The Dhandho Investor

by: Saj Karsan

Mohnish Pabrai is an Indian-American businessman and investor. For a number of years, he turned heads with the performance of Pabrai Investment Funds since its inception in 1999. Pabrai has high regards for Warren Buffett and admits that his investment style is copied from Buffett and others. Over the next few weeks, we'll be exploring the topics in his book about value investing.

Pabrai starts the book by discussing the term "dhandho" (pronounced "dhun-doe"), which is a Gujerati word meaning "endevours that create wealth" or "business". Gujerat is a coastal province in India that has served as a hotbed for trade with Asia and Africa. The Patels are a subsection of Gujeratis that are particularly entrepreunerial (they were chosen by the rulers to run the operations of the farm and collect the taxes), and their entrepreneurial ventures led to them forming a dominant part of the East African economy by the early 1970s. When Asians were thrown out of Uganda in 1972 on the basis of their race, a flurry of Patel immigrants landed in Canada, England and the United States.
The Patels now make up about 0.2% of the American population. Yet they own over half of the motels in the entire country, which comprises $40 billion in assets and $725 million in annual taxes. Pabrai attributes this to particular conditions which led the Patels to recognize and benefit from the minimal downside risk and upside potential that existed in the motel business when they immigrated to the United States.
The first Patels arrived during a recession. Motel owners were being foreclosed due to low occupancy rates. With just a few thousand dollars in hand, Patels could kill two birds with one stone by finding room and board for their families and a job at the same time by buying a motel. Since the assets are hard, banks would finance 80-90% of the purchase, so the initial investment required was low.
From here, Pabrai discusses some of the financial details that made these investments value investments: low risk (the few thousand dollars initial investment) and high reward (with their low living expenses and hard-working attitude, Patels could make back their initial downpayment in the first four months!). This introduction to low risk / high reward sets the theme for the rest of the book.

To dispel the idea that the story described in Chapter 1 was simply a matter of fortunate timing and luck, Pabrai describes another successful entrepreneurial venture where the risks were low but the potential upside was high. The story is that of Manilal Patel, a man who immigrated as an accountant, but could not land a job due to his broken English.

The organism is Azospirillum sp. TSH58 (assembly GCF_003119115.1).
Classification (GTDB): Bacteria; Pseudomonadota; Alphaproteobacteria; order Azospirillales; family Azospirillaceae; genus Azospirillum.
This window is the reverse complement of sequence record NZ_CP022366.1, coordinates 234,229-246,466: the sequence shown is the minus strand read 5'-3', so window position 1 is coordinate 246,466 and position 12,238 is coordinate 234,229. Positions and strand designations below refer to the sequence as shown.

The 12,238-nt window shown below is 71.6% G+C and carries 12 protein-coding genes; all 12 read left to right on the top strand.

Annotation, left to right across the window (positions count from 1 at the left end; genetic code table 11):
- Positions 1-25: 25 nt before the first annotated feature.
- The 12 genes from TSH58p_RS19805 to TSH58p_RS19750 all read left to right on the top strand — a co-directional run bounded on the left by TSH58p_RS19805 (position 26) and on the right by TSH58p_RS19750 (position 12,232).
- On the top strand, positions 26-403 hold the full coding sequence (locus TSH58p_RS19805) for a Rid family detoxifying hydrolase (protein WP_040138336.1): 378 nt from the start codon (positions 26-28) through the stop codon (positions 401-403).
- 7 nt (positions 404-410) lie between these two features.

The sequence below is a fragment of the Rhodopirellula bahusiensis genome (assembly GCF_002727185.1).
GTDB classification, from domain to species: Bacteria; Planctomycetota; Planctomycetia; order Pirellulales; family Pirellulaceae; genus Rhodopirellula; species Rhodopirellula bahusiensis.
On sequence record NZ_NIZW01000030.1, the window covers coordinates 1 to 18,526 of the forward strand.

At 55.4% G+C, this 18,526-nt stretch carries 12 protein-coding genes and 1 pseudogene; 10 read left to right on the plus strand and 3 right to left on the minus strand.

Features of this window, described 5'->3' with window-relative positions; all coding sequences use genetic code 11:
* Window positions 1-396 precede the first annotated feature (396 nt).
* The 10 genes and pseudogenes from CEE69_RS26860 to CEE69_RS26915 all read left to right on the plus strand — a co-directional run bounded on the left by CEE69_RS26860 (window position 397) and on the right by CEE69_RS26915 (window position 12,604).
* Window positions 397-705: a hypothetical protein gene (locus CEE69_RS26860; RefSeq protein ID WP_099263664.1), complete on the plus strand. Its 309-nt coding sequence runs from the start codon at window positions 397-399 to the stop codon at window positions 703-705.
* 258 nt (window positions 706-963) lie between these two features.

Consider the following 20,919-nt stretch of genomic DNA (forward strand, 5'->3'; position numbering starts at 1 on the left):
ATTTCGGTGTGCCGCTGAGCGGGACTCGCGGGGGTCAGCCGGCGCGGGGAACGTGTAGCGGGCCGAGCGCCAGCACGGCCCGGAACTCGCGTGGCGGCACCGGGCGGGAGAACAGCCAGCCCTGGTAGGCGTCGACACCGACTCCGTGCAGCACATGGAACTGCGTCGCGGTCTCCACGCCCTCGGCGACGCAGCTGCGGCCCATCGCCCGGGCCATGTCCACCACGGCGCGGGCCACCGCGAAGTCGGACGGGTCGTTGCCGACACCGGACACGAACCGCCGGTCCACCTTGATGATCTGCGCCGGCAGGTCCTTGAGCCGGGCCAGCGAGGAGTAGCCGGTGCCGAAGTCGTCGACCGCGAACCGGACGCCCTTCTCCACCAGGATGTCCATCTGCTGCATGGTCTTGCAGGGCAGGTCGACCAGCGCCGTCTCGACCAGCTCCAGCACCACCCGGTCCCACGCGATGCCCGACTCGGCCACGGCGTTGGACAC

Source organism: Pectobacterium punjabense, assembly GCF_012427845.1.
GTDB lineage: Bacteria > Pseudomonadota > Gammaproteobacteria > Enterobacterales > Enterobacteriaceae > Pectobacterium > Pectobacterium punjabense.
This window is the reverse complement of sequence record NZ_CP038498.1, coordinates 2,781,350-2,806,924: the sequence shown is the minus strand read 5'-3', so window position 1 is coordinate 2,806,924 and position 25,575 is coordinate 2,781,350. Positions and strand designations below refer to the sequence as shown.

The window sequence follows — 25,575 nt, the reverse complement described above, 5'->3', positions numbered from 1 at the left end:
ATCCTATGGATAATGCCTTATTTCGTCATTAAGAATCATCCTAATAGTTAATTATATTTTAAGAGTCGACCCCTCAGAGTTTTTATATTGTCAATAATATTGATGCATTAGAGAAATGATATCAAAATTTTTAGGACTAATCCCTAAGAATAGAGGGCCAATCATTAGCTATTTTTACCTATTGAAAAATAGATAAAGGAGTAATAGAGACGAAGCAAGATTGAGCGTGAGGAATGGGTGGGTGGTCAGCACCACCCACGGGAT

For several years Manilal worked for minimum wage, slowly building wealth while biding his time and searching for a business to own and run. For twenty years he worked nearly around the clock and began to invest in residential real-estate. After September 11th, however, he would get the break he was waiting for. Travel was down, and the hotel market was suffering once again. Manilal was able to take advantage by finding some partners and putting much of his own capital towards the purchase of a Best Western hotel. The hotel required a downpayment of $1.4 million, which Manilal borrowed against his house to help fund.
Pabrai goes into further detail about various scenarios of the hotels return's. But the lessons Pabrai is attempting to illustrate are clear:
1) When a terrific investment opportunity is available, a bigger investment should be made. As Pabrai calls it: "Few bets, big bets, infrequent bets".
2) Participate in investment opportunities that have minimal downside risk but high upside potential: "Heads, I win; Tails, I don't lose much."
In the first two chapters, Pabrai described how hard-working immigrants with few expenses managed to go from poverty to millions over the course of their lifetimes. Is this the only way to make money with little risk? Absolutely not.
In the thrid chapter, Pabrai tells the story of Virgin, and how its founder Richard Branson is also a Dhando investor. Branson has managed to take several business ideas that have come to him over the years, invest in them with minimal risk, and generate high rewards. How has he done this? Pabrai gives details about how Branson:
  • Started Virgin Airlines with a one-year low-cost lease on single airplane
  • Developped Virgin Pulse with guaranteed distribution and outsourced manufacturing
  • Launched Virgin Mobile with no cell-phone network
  • Offered Virgin Mortgage without a banking infrastructure
In all of the cases Pabrai describes, the overriding theme continues to be: "Heads, I win; tails, I don't lose much". Branson's businesses don't take on the risk because they don't require investment in infrastructure. Instead, they leverage existing infrastructure or outsource to other companies that have to take on the risk. What Branson does get, however, is the upside. With that risk-reward profile, Branson is crowned by Pabrai as a Dhandho investor.